Tuesday, July 28, 2015

The New Great Game Round-Up #105

The Great Game Round-Up brings you the latest newsworthy developments regarding Central Asia and the Caucasus region. We document the struggle for influence, power, hegemony and profits between a U.S.-dominated NATO, its GCC proxies, Russia, China and other regional players.

As the situation in northern Afghanistan deteriorates further, the neighboring Central Asian states as well as Russia and China are becoming increasingly worried about a possible spillover of violence. The United States, on the other hand, has dismissed these concerns from the beginning and continues to insist that the security situation in Afghanistan poses no threat to the neighboring 'stans. This is a bold claim in light of the territorial gains by the Taliban and other militant groups in Faryab province, which borders Turkmenistan. A few days ago, insurgents blew up an electricity tower in Faryab, disrupting electricity supply to the provincial capital Maymana and four other districts. It was the second time in one week that the power supply lines have been cut due to the fighting. Since pro-government militias are retreating in most areas and Maymana is in danger of falling to militants, the Afghan government wants to launch a major military operation in the province as soon as possible:
Major operation on the way in northern Faryab province

A major military operation is due to kick off in northern Faryab province of Afghanistan to clear the under the control of the Taliban militants.

The operation is expected to be launched jointly by the Afghan national security forces including Afghan special forces along with the anti-Taliban public uprising forces.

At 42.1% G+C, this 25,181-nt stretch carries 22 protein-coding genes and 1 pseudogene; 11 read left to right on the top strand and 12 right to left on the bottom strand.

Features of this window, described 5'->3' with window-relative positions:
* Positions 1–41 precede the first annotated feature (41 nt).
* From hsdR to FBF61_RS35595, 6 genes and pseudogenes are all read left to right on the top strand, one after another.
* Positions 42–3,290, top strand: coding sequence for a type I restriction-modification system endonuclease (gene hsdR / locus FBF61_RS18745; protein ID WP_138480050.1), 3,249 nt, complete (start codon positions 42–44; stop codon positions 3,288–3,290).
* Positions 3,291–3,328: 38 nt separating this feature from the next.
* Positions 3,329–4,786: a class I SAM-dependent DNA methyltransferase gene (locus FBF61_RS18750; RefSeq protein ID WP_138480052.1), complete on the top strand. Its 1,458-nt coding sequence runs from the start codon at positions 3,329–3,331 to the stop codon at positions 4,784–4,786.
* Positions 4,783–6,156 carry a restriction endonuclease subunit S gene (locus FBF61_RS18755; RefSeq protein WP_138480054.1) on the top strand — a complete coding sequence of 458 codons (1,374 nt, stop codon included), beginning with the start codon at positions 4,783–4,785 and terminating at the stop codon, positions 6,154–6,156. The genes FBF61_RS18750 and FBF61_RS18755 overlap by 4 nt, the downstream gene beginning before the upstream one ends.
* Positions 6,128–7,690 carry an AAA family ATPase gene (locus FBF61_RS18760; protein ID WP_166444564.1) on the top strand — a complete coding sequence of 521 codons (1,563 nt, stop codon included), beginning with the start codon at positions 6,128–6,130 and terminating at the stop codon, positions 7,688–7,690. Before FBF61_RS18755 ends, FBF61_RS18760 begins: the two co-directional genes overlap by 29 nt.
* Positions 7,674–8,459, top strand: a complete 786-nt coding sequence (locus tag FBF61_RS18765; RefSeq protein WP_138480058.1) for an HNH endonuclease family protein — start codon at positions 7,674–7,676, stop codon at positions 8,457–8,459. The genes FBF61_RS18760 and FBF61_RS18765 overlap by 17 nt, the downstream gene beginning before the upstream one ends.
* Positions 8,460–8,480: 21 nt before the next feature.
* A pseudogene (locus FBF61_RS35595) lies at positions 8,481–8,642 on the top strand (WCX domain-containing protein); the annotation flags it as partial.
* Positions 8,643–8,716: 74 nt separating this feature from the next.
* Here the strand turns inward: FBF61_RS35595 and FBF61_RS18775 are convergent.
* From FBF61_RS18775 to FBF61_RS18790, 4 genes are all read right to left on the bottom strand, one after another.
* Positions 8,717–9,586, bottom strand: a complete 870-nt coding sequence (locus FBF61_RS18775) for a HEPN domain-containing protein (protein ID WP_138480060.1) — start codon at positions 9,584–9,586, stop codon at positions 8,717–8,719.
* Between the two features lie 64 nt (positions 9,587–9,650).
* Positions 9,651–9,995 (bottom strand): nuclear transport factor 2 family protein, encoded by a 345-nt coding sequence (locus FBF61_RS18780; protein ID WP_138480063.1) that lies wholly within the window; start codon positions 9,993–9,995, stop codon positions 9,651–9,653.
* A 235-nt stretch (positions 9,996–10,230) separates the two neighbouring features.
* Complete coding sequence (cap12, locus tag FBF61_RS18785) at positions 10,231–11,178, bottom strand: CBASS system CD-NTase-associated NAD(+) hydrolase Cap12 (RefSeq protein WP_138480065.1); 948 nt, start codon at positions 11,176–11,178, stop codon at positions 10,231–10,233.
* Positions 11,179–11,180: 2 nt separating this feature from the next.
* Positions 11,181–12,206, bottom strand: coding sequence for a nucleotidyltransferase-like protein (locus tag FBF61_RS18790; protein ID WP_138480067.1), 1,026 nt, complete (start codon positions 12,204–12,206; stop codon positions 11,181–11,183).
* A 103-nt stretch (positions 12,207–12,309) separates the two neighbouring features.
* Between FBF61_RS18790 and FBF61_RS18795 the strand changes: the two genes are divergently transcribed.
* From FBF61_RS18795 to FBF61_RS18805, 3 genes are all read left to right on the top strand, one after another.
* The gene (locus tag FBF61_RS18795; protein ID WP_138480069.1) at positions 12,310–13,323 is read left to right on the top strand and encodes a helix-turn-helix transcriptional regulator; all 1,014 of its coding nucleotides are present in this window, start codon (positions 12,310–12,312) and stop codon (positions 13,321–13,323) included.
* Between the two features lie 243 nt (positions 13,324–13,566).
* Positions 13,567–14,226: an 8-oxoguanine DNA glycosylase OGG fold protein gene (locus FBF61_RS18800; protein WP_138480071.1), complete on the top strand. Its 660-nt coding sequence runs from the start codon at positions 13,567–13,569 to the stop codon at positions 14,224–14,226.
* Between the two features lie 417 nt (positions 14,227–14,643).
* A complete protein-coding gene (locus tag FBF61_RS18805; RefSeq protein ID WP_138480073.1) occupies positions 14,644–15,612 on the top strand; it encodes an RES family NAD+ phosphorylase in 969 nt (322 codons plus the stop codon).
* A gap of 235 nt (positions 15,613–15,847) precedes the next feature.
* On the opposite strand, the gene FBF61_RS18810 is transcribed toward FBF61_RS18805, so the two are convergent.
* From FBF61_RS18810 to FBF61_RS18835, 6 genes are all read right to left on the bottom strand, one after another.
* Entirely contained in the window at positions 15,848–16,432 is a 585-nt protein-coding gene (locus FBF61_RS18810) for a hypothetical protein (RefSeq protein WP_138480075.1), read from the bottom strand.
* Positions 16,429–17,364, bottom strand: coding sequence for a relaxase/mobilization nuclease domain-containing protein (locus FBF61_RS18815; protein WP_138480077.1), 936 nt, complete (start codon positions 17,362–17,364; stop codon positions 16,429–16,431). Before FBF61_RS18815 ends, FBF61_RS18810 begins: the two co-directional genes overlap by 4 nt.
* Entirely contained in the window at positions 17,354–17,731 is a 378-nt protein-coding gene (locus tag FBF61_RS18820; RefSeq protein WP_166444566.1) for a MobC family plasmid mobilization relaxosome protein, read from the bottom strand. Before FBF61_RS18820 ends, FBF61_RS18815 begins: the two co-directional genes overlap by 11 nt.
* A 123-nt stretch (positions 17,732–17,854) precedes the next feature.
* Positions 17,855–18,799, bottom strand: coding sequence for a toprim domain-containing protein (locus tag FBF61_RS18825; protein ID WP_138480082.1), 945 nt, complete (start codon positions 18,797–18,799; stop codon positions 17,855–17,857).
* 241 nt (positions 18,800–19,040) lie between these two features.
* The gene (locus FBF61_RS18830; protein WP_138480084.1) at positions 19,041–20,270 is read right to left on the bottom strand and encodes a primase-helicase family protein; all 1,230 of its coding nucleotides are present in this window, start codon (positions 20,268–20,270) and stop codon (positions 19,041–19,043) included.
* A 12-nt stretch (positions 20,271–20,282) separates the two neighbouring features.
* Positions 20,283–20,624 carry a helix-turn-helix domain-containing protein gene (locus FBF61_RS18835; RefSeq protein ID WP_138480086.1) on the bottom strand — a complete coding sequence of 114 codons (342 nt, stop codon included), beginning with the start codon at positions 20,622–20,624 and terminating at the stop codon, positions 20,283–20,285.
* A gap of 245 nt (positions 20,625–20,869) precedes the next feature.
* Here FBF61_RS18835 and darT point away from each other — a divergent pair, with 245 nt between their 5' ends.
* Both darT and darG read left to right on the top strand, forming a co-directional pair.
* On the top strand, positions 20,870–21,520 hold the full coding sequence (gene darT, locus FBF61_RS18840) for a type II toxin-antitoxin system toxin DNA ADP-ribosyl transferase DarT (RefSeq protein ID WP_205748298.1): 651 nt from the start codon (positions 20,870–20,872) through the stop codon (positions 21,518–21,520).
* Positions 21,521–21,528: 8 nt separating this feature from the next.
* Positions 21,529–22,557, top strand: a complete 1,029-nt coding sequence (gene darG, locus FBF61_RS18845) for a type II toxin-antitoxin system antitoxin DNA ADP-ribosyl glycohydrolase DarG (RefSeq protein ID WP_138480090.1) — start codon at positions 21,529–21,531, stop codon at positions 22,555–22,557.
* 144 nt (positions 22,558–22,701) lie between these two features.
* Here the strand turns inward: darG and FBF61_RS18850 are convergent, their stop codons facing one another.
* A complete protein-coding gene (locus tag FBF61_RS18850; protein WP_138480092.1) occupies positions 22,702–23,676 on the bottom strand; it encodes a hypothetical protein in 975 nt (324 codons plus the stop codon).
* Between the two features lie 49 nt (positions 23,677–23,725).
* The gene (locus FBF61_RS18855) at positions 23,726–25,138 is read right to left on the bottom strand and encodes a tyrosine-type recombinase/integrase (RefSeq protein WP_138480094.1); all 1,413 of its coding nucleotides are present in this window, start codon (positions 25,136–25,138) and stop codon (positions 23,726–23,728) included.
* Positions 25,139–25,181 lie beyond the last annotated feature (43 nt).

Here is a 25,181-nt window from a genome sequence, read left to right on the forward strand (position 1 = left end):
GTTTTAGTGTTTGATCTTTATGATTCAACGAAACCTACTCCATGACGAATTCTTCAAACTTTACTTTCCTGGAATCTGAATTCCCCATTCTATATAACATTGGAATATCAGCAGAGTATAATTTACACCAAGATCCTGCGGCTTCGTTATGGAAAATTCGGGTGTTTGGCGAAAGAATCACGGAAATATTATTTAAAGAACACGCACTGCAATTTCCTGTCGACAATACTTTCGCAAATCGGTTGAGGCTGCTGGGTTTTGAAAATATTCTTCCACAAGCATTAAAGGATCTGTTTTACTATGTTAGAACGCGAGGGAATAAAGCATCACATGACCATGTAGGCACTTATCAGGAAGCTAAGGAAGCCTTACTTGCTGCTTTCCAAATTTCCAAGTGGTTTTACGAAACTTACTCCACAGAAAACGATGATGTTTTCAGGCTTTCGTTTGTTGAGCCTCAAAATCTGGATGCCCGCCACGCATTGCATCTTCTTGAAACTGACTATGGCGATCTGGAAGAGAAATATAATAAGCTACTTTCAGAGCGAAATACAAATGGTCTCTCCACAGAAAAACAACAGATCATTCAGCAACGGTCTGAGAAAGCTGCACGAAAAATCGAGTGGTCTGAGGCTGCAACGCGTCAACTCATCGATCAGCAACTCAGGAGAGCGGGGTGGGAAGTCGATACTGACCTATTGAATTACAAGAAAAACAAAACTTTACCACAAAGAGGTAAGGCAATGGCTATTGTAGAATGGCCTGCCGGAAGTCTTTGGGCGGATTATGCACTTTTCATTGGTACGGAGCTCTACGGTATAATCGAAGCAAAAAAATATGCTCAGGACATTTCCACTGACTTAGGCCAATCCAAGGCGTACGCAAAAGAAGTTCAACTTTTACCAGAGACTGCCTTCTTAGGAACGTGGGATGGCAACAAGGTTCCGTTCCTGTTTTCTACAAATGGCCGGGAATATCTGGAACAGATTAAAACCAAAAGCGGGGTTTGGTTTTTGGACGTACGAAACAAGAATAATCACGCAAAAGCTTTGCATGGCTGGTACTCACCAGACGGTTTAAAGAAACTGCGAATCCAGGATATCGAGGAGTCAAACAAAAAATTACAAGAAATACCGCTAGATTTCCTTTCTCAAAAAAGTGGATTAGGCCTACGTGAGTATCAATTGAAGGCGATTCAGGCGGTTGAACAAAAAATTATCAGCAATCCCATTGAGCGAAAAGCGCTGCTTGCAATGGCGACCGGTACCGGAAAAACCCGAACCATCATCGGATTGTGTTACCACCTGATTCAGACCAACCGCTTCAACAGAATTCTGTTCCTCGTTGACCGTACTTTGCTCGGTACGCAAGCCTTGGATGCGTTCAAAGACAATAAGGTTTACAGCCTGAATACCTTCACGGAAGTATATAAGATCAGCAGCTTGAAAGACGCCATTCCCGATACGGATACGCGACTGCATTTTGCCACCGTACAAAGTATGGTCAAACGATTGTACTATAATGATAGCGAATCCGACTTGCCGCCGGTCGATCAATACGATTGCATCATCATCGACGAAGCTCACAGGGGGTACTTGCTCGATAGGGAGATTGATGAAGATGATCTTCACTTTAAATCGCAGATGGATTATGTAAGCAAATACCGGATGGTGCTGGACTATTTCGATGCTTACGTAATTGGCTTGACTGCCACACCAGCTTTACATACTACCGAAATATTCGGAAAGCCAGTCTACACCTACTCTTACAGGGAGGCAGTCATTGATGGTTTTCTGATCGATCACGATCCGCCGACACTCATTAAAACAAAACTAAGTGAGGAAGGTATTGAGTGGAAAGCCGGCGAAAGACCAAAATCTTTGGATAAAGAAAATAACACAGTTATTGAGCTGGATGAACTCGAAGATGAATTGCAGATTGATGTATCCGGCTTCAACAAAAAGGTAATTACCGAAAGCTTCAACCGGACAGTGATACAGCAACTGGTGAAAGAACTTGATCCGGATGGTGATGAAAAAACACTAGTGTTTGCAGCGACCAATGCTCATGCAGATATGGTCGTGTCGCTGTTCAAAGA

A lawmaker representing northern Faryab province in the Lower House of the Parliament – Wolesi Jirga, told Radio Free Europe (RFE) that the operation will be conducted as per the instructions of the First Vice President. 

Tuesday, July 21, 2015

The New Great Game Round-Up #104

The Great Game Round-Up brings you the latest newsworthy developments regarding Central Asia and the Caucasus region. We document the struggle for influence, power, hegemony and profits between a U.S.-dominated NATO, its GCC proxies, Russia, China and other regional players.

Ukrainian President Petro Poroshenko is now fighting on multiple fronts after the neo-Nazis from Pravyi Sektor recently turned their attention from the evil Russkies to the regime in Kiev. As the west of the country descends into chaos as well, the Odessa region under the leadership of Poroshenko's buddy Mikheil Saakashvili is becoming Kiev's showcase project. Odessa is supposed to show the world that Ukraine is headed in the right direction and the former Georgian President and his minions are tasked with guiding "Ukraine's reforms path away from Russia." After bringing in several of his compatriots, Saakashvili is now looking for other "talents" to improve his team. The 25-year-old Euromaidan activist Yulia Marushevska, who became famous for her appearance in the "I Am a Ukrainian" propaganda video, was the obvious choice and Saakashvili's next appointment was even more fitting: